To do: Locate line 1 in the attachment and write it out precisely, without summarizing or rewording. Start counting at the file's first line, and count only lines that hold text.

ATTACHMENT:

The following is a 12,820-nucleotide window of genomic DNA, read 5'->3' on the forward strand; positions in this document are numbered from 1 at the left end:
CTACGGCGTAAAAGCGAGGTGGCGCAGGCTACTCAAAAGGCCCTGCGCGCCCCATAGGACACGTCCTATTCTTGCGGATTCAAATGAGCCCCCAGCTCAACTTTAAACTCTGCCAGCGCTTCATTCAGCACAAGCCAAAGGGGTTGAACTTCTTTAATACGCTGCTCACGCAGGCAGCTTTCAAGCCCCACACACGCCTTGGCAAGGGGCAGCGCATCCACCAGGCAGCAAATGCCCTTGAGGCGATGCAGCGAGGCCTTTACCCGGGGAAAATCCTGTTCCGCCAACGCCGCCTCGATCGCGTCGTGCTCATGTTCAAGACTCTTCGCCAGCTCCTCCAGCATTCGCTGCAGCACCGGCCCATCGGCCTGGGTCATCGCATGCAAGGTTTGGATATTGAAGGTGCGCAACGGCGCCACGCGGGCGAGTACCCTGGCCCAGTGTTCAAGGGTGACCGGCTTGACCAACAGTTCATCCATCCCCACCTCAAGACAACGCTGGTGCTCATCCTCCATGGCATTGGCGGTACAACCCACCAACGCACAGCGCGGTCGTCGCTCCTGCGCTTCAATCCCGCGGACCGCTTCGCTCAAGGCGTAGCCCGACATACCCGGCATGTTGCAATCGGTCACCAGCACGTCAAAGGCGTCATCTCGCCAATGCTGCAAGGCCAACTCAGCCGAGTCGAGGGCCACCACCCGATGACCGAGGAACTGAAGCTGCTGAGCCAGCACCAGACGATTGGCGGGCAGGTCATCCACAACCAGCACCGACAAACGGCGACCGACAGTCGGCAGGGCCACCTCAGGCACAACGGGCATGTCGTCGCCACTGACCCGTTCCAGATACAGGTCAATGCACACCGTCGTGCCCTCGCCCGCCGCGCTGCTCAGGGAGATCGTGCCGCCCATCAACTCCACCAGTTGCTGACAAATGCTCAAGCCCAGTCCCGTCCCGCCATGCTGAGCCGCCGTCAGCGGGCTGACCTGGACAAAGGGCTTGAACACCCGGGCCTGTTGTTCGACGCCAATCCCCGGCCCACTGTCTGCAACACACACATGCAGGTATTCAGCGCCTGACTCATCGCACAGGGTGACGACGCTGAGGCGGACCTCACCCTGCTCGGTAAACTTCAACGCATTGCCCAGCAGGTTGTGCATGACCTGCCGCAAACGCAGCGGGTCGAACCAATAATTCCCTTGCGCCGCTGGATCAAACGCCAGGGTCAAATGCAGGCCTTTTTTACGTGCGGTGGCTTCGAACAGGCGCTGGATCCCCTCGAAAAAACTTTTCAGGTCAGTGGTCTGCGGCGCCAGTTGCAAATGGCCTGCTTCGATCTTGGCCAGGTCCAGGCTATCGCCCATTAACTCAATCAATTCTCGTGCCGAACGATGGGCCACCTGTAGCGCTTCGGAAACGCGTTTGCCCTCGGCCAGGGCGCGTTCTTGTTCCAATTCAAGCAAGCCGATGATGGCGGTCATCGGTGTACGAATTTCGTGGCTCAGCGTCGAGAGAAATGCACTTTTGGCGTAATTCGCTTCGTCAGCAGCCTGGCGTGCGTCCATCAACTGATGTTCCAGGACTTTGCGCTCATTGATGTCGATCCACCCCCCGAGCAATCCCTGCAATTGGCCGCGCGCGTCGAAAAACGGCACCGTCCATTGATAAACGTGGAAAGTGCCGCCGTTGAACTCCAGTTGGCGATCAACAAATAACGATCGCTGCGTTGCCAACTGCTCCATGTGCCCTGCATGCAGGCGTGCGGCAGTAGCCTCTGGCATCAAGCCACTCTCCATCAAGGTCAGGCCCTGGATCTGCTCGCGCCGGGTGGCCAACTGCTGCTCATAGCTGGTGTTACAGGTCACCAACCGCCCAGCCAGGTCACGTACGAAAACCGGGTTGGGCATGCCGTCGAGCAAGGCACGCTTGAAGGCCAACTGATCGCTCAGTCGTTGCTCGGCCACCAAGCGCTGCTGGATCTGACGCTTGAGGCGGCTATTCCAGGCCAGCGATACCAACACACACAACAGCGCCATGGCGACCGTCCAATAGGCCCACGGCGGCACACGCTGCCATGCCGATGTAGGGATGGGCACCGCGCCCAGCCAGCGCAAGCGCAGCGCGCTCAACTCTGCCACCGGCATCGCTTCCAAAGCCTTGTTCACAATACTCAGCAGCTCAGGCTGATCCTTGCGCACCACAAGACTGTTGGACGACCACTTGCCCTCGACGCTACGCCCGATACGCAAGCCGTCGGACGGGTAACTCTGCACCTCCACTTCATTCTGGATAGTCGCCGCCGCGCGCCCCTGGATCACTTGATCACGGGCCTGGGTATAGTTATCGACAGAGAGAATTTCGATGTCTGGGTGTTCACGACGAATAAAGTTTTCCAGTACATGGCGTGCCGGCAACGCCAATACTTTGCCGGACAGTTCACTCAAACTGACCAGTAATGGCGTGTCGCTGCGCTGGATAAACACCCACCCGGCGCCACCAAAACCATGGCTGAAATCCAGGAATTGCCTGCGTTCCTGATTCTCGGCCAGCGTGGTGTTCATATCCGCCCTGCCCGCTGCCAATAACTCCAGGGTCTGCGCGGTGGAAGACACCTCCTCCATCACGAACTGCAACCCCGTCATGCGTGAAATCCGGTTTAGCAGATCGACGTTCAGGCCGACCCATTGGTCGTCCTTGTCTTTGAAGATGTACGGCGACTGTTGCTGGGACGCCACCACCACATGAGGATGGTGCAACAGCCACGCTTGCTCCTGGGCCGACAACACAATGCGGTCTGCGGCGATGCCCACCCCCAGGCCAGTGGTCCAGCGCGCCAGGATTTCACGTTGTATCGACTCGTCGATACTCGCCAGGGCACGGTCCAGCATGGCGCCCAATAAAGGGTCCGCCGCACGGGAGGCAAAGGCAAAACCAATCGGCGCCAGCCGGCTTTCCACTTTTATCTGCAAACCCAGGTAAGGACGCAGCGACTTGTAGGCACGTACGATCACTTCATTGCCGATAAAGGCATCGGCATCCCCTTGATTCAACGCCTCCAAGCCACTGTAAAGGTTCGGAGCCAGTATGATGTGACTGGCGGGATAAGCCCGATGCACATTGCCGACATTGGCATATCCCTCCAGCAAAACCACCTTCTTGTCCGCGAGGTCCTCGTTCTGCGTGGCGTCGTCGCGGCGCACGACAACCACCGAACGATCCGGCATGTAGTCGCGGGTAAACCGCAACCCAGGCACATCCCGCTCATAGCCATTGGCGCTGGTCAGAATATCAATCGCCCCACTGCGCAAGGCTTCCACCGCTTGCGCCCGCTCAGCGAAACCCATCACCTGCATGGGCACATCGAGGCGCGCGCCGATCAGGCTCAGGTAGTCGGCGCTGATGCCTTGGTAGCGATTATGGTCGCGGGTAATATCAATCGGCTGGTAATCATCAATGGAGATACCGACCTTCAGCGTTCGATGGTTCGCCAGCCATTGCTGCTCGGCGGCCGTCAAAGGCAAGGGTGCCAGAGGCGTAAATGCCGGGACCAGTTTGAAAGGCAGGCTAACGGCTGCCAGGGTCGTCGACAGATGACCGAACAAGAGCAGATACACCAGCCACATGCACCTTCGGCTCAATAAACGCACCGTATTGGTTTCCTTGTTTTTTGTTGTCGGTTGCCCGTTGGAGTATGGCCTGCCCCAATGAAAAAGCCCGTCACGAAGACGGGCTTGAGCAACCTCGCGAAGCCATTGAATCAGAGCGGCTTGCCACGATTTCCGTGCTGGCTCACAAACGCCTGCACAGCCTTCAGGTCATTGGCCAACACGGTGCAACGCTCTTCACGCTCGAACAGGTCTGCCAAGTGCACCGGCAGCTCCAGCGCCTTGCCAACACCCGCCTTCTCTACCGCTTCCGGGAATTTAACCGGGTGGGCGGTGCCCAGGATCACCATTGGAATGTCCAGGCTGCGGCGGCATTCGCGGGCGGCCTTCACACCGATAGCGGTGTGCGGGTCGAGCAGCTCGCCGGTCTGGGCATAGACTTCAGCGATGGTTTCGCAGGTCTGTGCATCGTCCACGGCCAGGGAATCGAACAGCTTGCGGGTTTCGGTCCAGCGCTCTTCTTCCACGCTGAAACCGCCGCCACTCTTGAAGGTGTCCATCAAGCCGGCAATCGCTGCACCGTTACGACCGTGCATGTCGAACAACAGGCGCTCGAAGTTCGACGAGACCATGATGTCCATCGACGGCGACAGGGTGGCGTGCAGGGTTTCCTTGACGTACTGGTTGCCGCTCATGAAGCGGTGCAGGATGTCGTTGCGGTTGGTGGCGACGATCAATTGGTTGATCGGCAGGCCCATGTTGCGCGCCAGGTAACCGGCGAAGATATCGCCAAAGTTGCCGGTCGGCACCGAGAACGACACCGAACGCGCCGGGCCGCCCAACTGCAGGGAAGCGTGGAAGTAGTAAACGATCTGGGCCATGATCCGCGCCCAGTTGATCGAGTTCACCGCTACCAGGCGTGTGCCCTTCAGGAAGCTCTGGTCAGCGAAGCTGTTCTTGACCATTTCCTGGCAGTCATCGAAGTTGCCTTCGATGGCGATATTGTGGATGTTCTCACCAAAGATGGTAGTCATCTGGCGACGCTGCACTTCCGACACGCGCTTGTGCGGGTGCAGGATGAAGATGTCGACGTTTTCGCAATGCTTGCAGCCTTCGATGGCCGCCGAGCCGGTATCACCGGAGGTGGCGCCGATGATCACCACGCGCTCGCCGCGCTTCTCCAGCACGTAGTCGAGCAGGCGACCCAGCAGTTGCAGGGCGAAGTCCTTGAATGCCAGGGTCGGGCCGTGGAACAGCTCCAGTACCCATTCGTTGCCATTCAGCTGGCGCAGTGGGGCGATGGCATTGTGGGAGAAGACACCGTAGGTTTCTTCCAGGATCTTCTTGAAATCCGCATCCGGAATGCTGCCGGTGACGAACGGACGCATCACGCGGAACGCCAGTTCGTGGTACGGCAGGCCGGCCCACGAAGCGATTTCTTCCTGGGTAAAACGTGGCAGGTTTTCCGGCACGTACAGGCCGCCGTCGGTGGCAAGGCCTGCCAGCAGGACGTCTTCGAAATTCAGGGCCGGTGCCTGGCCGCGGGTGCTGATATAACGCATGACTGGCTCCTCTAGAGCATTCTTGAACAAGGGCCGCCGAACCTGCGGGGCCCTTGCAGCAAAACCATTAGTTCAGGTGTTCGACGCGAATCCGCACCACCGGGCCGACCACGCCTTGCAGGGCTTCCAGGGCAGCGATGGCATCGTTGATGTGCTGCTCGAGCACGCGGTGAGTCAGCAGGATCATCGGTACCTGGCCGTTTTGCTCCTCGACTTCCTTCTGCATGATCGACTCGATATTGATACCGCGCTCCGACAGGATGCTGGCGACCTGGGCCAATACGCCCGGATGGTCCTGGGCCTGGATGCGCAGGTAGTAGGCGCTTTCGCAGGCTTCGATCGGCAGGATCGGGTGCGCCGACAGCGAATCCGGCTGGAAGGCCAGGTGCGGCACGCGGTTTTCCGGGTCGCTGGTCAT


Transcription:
The following is a 12,820-nucleotide window of genomic DNA, read 5'->3' on the forward strand; positions in this document are numbered from 1 at the left end: